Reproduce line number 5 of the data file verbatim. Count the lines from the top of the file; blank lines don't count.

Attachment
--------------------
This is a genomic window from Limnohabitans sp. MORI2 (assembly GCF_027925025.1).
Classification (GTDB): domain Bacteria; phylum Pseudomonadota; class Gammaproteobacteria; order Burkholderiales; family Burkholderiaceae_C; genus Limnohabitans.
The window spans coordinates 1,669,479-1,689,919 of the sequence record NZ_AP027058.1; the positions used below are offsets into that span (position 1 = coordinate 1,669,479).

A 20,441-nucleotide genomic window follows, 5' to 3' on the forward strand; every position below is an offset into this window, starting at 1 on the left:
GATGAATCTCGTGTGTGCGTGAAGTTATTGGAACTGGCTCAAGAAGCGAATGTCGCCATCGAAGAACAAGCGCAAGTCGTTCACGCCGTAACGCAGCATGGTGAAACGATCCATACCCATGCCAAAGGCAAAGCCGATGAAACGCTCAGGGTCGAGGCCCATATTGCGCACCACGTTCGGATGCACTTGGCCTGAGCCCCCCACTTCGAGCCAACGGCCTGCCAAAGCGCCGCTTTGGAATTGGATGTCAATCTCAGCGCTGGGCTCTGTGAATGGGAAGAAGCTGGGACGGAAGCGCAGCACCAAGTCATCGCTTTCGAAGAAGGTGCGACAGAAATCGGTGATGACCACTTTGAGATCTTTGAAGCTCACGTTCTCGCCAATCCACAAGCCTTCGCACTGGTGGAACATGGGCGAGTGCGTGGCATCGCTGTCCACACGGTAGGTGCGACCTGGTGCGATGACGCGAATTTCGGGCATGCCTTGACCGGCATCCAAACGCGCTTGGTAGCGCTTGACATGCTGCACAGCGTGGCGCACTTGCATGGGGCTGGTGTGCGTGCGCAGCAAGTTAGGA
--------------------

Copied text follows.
GATGAATCTCGTGTGTGCGTGAAGTTATTGGAACTGGCTCAAGAAGCGAATGTCGCCATCGAAGAACAAGCGCAAGTCGTTCACGCCGTAACGCAGCATGGTGAAACGATCCATACCCATGCCAAAGGCAAAGCCGATGAAACGCTCAGGGTCGAGGCCCATATTGCGCACCACGTTCGGATGCACTTGGCCTGAGCCCCCCACTTCGAGCCAACGGCCTGCCAAAGCGCCGCTTTGGAATTGGATGTCAATCTCAGCGCTGGGCTCTGTGAATGGGAAGAAGCTGGGACGGAAGCGCAGCACCAAGTCATCGCTTTCGAAGAAGGTGCGACAGAAATCGGTGATGACCACTTTGAGATCTTTGAAGCTCACGTTCTCGCCAATCCACAAGCCTTCGCACTGGTGGAACATGGGCGAGTGCGTGGCATCGCTGTCCACACGGTAGGTGCGACCTGGTGCGATGACGCGAATTTCGGGCATGCCTTGACCGGCATCCAAACGCGCTTGGTAGCGCTTGACATGCTGCACAGCGTGGCGCACTTGCATGGGGCTGGTGTGCGTGCGCAGCAAGTTAGGA